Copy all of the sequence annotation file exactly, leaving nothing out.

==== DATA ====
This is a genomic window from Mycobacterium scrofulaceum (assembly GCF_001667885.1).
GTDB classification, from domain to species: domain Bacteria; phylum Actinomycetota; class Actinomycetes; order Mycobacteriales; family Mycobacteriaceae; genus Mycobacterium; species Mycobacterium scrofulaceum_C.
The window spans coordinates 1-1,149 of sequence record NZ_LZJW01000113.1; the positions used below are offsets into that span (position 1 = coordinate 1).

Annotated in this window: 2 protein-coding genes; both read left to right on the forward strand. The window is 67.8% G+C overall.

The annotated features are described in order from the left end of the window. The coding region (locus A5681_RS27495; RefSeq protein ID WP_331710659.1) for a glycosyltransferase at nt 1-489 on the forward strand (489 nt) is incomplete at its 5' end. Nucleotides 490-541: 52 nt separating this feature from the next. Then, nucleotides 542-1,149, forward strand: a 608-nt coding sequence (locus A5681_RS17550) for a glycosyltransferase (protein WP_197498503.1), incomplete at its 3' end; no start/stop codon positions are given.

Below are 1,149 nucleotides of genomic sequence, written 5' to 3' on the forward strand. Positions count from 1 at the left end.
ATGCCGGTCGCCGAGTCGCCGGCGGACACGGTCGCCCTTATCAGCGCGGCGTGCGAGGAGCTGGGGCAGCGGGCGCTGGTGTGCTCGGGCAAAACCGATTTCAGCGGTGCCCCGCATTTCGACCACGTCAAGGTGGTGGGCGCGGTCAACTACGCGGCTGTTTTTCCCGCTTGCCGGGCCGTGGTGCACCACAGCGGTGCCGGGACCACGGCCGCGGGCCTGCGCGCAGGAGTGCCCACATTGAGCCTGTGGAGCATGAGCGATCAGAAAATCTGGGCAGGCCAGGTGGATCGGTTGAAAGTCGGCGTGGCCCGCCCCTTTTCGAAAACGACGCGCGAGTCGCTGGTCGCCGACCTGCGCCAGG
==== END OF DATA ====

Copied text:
This is a genomic window from Mycobacterium scrofulaceum (assembly GCF_001667885.1).
GTDB classification, from domain to species: domain Bacteria; phylum Actinomycetota; class Actinomycetes; order Mycobacteriales; family Mycobacteriaceae; genus Mycobacterium; species Mycobacterium scrofulaceum_C.
The window spans coordinates 1-1,149 of sequence record NZ_LZJW01000113.1; the positions used below are offsets into that span (position 1 = coordinate 1).

Annotated in this window: 2 protein-coding genes; both read left to right on the forward strand. The window is 67.8% G+C overall.

The annotated features are described in order from the left end of the window. The coding region (locus A5681_RS27495; RefSeq protein ID WP_331710659.1) for a glycosyltransferase at nt 1-489 on the forward strand (489 nt) is incomplete at its 5' end. Nucleotides 490-541: 52 nt separating this feature from the next. Then, nucleotides 542-1,149, forward strand: a 608-nt coding sequence (locus A5681_RS17550) for a glycosyltransferase (protein WP_197498503.1), incomplete at its 3' end; no start/stop codon positions are given.

Below are 1,149 nucleotides of genomic sequence, written 5' to 3' on the forward strand. Positions count from 1 at the left end.
ATGCCGGTCGCCGAGTCGCCGGCGGACACGGTCGCCCTTATCAGCGCGGCGTGCGAGGAGCTGGGGCAGCGGGCGCTGGTGTGCTCGGGCAAAACCGATTTCAGCGGTGCCCCGCATTTCGACCACGTCAAGGTGGTGGGCGCGGTCAACTACGCGGCTGTTTTTCCCGCTTGCCGGGCCGTGGTGCACCACAGCGGTGCCGGGACCACGGCCGCGGGCCTGCGCGCAGGAGTGCCCACATTGAGCCTGTGGAGCATGAGCGATCAGAAAATCTGGGCAGGCCAGGTGGATCGGTTGAAAGTCGGCGTGGCCCGCCCCTTTTCGAAAACGACGCGCGAGTCGCTGGTCGCCGACCTGCGCCAGG